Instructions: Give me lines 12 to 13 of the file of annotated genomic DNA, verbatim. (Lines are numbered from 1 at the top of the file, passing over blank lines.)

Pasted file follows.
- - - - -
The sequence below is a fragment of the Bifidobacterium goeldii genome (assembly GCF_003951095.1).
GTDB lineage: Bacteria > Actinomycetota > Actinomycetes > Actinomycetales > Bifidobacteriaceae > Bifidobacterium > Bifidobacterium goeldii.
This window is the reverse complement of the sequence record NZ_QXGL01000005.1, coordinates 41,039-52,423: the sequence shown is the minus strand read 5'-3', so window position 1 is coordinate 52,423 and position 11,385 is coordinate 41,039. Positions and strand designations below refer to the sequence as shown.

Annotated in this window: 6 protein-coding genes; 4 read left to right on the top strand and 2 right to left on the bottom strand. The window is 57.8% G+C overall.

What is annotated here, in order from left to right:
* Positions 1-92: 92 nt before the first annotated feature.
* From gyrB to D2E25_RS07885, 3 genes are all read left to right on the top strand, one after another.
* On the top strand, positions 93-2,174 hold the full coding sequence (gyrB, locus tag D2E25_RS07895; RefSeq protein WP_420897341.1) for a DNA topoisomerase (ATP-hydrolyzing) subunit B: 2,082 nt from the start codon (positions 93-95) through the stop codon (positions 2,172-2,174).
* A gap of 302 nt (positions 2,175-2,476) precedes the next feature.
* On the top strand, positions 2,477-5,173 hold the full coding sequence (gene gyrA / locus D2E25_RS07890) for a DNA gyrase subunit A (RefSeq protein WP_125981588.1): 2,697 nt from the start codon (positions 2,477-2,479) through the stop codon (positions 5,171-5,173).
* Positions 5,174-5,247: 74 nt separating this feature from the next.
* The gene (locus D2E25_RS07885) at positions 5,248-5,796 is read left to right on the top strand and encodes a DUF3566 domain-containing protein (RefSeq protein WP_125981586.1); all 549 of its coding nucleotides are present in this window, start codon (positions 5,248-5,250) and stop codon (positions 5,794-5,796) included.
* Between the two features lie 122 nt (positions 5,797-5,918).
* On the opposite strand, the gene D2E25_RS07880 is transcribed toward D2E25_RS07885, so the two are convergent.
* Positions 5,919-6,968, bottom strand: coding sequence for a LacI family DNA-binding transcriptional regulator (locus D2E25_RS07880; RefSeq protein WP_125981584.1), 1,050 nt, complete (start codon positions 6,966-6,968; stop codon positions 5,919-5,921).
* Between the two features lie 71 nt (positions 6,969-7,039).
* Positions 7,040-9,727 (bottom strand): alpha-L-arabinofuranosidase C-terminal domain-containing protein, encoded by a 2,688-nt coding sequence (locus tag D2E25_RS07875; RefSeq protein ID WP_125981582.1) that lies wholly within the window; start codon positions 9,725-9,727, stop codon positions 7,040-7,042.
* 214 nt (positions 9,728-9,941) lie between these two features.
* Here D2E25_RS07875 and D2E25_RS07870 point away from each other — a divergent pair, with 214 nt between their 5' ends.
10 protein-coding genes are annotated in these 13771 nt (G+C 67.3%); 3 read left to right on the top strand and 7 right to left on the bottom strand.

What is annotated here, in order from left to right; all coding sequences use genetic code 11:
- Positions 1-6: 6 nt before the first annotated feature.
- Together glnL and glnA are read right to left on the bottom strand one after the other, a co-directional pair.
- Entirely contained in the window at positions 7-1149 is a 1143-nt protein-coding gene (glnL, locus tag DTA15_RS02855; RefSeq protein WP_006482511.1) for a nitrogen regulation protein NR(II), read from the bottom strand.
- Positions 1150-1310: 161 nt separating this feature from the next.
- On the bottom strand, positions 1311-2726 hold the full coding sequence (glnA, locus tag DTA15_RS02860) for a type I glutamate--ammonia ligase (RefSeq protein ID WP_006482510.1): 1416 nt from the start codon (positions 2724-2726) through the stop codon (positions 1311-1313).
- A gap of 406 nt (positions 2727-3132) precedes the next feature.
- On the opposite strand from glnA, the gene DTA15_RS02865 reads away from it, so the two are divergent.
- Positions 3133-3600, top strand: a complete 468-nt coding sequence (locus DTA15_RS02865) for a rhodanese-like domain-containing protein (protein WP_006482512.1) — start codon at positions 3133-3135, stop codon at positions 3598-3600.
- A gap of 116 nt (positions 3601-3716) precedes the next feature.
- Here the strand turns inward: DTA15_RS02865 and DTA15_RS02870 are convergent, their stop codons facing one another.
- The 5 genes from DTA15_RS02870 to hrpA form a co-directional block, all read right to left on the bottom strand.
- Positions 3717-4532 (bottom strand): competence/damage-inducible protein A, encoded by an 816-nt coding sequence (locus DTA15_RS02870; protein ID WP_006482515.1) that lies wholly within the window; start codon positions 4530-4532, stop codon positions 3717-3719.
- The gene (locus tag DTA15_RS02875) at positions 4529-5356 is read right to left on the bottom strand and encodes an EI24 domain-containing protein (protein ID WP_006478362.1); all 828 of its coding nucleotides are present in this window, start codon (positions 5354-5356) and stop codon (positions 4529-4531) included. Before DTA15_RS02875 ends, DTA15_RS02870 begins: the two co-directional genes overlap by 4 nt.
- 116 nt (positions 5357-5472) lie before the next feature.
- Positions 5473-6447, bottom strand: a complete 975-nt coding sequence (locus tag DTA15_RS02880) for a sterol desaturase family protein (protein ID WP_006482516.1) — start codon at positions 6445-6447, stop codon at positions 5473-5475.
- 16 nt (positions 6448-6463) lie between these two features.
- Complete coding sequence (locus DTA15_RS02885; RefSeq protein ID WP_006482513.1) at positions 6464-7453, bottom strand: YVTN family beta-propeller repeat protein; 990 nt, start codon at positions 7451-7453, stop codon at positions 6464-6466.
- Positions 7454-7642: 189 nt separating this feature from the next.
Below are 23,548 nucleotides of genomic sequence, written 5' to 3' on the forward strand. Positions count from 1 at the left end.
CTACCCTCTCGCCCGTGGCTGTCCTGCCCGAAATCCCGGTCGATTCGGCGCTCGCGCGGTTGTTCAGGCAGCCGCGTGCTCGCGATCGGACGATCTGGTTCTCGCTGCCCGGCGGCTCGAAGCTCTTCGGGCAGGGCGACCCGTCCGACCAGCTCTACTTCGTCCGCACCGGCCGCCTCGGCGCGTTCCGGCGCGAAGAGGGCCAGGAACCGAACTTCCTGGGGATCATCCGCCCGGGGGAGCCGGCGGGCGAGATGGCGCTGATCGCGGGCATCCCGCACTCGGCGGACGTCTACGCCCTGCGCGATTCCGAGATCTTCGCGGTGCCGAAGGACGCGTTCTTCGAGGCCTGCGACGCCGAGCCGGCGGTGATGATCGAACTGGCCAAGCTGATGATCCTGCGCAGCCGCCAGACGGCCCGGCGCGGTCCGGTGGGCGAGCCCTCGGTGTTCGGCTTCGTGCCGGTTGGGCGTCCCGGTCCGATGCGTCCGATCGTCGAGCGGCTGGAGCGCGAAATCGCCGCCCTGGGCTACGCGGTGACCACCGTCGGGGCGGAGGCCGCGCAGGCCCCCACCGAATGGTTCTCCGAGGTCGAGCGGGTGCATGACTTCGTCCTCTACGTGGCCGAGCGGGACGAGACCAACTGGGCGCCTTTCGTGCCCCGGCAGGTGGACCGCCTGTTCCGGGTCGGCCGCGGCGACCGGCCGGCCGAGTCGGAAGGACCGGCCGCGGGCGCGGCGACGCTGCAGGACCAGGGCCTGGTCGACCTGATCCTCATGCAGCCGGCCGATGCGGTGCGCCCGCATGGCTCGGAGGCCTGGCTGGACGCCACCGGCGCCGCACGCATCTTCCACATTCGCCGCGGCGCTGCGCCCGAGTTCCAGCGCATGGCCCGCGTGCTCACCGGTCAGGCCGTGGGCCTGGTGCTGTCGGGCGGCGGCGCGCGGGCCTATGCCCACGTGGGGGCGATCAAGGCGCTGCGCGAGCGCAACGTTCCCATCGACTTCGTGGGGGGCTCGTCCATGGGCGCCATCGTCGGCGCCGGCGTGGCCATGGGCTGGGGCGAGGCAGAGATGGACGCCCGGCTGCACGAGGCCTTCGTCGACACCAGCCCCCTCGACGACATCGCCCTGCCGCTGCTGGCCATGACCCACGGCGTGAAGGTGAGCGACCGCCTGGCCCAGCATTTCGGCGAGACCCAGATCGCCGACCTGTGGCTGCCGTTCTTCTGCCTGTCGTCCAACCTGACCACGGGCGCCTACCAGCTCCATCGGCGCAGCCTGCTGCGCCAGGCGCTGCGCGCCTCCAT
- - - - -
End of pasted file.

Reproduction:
* The gene (locus D2E25_RS07885) at positions 5,248-5,796 is read left to right on the top strand and encodes a DUF3566 domain-containing protein (RefSeq protein WP_125981586.1); all 549 of its coding nucleotides are present in this window, start codon (positions 5,248-5,250) and stop codon (positions 5,794-5,796) included.
* Between the two features lie 122 nt (positions 5,797-5,918).